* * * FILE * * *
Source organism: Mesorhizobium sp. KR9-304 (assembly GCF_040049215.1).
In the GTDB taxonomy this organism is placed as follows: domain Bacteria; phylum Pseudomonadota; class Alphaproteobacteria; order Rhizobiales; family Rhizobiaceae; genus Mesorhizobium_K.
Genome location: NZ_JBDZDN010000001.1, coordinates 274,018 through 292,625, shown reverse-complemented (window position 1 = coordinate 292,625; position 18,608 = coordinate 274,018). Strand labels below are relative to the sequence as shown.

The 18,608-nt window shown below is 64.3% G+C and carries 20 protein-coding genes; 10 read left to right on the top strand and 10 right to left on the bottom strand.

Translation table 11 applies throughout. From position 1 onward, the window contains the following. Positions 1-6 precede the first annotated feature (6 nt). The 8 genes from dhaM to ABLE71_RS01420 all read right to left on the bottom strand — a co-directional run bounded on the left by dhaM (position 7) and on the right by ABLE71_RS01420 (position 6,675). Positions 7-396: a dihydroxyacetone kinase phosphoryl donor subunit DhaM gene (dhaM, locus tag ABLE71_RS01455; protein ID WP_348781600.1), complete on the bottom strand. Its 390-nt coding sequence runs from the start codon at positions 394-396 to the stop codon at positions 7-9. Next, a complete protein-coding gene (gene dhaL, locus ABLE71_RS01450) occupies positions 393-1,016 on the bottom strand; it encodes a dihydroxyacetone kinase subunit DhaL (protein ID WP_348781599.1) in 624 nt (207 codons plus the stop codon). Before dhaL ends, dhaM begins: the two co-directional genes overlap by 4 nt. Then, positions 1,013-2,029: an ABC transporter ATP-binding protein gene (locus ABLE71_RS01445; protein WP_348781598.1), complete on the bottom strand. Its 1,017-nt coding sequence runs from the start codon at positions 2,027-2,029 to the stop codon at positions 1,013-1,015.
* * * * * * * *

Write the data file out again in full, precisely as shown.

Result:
Source organism: Mesorhizobium sp. KR9-304 (assembly GCF_040049215.1).
In the GTDB taxonomy this organism is placed as follows: domain Bacteria; phylum Pseudomonadota; class Alphaproteobacteria; order Rhizobiales; family Rhizobiaceae; genus Mesorhizobium_K.
Genome location: NZ_JBDZDN010000001.1, coordinates 274,018 through 292,625, shown reverse-complemented (window position 1 = coordinate 292,625; position 18,608 = coordinate 274,018). Strand labels below are relative to the sequence as shown.

The 18,608-nt window shown below is 64.3% G+C and carries 20 protein-coding genes; 10 read left to right on the top strand and 10 right to left on the bottom strand.

Translation table 11 applies throughout. From position 1 onward, the window contains the following. Positions 1-6 precede the first annotated feature (6 nt). The 8 genes from dhaM to ABLE71_RS01420 all read right to left on the bottom strand — a co-directional run bounded on the left by dhaM (position 7) and on the right by ABLE71_RS01420 (position 6,675). Positions 7-396: a dihydroxyacetone kinase phosphoryl donor subunit DhaM gene (dhaM, locus tag ABLE71_RS01455; protein ID WP_348781600.1), complete on the bottom strand. Its 390-nt coding sequence runs from the start codon at positions 394-396 to the stop codon at positions 7-9. Next, a complete protein-coding gene (gene dhaL, locus ABLE71_RS01450) occupies positions 393-1,016 on the bottom strand; it encodes a dihydroxyacetone kinase subunit DhaL (protein ID WP_348781599.1) in 624 nt (207 codons plus the stop codon). Before dhaL ends, dhaM begins: the two co-directional genes overlap by 4 nt. Then, positions 1,013-2,029: an ABC transporter ATP-binding protein gene (locus ABLE71_RS01445; protein WP_348781598.1), complete on the bottom strand. Its 1,017-nt coding sequence runs from the start codon at positions 2,027-2,029 to the stop codon at positions 1,013-1,015.